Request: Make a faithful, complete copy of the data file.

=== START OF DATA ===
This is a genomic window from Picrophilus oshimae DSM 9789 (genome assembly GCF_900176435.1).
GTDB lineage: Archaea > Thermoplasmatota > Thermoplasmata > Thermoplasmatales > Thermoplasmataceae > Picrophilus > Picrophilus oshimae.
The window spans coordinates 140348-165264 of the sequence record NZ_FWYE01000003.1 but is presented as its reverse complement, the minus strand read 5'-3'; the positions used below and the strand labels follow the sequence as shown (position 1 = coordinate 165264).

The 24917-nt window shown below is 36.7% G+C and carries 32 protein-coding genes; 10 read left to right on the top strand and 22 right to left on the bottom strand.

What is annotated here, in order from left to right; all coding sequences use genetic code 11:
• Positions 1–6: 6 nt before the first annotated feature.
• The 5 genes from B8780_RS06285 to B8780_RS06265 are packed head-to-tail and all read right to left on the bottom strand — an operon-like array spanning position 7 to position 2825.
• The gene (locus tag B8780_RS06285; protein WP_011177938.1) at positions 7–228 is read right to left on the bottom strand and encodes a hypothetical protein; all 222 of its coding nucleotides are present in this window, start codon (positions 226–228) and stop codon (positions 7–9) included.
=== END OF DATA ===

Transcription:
This is a genomic window from Picrophilus oshimae DSM 9789 (genome assembly GCF_900176435.1).
GTDB lineage: Archaea > Thermoplasmatota > Thermoplasmata > Thermoplasmatales > Thermoplasmataceae > Picrophilus > Picrophilus oshimae.
The window spans coordinates 140348-165264 of the sequence record NZ_FWYE01000003.1 but is presented as its reverse complement, the minus strand read 5'-3'; the positions used below and the strand labels follow the sequence as shown (position 1 = coordinate 165264).

The 24917-nt window shown below is 36.7% G+C and carries 32 protein-coding genes; 10 read left to right on the top strand and 22 right to left on the bottom strand.

What is annotated here, in order from left to right; all coding sequences use genetic code 11:
• Positions 1–6: 6 nt before the first annotated feature.
• The 5 genes from B8780_RS06285 to B8780_RS06265 are packed head-to-tail and all read right to left on the bottom strand — an operon-like array spanning position 7 to position 2825.
• The gene (locus tag B8780_RS06285; protein WP_011177938.1) at positions 7–228 is read right to left on the bottom strand and encodes a hypothetical protein; all 222 of its coding nucleotides are present in this window, start codon (positions 226–228) and stop codon (positions 7–9) included.